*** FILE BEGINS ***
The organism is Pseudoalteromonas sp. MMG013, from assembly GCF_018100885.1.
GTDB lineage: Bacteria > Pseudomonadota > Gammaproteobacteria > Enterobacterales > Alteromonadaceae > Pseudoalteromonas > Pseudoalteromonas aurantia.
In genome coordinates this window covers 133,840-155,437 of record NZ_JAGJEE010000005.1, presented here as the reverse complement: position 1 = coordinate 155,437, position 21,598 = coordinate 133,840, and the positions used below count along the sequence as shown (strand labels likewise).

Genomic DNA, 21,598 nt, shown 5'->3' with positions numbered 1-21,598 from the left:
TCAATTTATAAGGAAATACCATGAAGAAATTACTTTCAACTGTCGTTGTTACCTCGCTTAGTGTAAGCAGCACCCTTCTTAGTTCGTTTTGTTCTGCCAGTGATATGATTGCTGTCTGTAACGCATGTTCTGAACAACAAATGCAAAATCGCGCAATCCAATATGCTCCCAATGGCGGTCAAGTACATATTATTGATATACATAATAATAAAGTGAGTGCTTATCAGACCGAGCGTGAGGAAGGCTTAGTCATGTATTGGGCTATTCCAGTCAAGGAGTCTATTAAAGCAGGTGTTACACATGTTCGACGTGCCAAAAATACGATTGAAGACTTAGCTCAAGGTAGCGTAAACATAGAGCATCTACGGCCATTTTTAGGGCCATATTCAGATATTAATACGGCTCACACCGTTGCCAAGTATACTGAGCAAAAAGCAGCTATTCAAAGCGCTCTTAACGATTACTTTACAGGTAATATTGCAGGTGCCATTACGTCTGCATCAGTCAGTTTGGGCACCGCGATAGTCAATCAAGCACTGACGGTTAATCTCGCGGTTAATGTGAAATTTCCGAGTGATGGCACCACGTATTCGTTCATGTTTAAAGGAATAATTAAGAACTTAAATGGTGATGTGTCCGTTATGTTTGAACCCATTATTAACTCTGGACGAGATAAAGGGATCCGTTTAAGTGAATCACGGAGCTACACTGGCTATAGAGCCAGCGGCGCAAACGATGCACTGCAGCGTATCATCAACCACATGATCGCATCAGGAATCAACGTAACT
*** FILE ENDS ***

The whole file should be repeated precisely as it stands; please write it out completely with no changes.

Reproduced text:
The organism is Pseudoalteromonas sp. MMG013, from assembly GCF_018100885.1.
GTDB lineage: Bacteria > Pseudomonadota > Gammaproteobacteria > Enterobacterales > Alteromonadaceae > Pseudoalteromonas > Pseudoalteromonas aurantia.
In genome coordinates this window covers 133,840-155,437 of record NZ_JAGJEE010000005.1, presented here as the reverse complement: position 1 = coordinate 155,437, position 21,598 = coordinate 133,840, and the positions used below count along the sequence as shown (strand labels likewise).

Genomic DNA, 21,598 nt, shown 5'->3' with positions numbered 1-21,598 from the left:
TCAATTTATAAGGAAATACCATGAAGAAATTACTTTCAACTGTCGTTGTTACCTCGCTTAGTGTAAGCAGCACCCTTCTTAGTTCGTTTTGTTCTGCCAGTGATATGATTGCTGTCTGTAACGCATGTTCTGAACAACAAATGCAAAATCGCGCAATCCAATATGCTCCCAATGGCGGTCAAGTACATATTATTGATATACATAATAATAAAGTGAGTGCTTATCAGACCGAGCGTGAGGAAGGCTTAGTCATGTATTGGGCTATTCCAGTCAAGGAGTCTATTAAAGCAGGTGTTACACATGTTCGACGTGCCAAAAATACGATTGAAGACTTAGCTCAAGGTAGCGTAAACATAGAGCATCTACGGCCATTTTTAGGGCCATATTCAGATATTAATACGGCTCACACCGTTGCCAAGTATACTGAGCAAAAAGCAGCTATTCAAAGCGCTCTTAACGATTACTTTACAGGTAATATTGCAGGTGCCATTACGTCTGCATCAGTCAGTTTGGGCACCGCGATAGTCAATCAAGCACTGACGGTTAATCTCGCGGTTAATGTGAAATTTCCGAGTGATGGCACCACGTATTCGTTCATGTTTAAAGGAATAATTAAGAACTTAAATGGTGATGTGTCCGTTATGTTTGAACCCATTATTAACTCTGGACGAGATAAAGGGATCCGTTTAAGTGAATCACGGAGCTACACTGGCTATAGAGCCAGCGGCGCAAACGATGCACTGCAGCGTATCATCAACCACATGATCGCATCAGGAATCAACGTAACT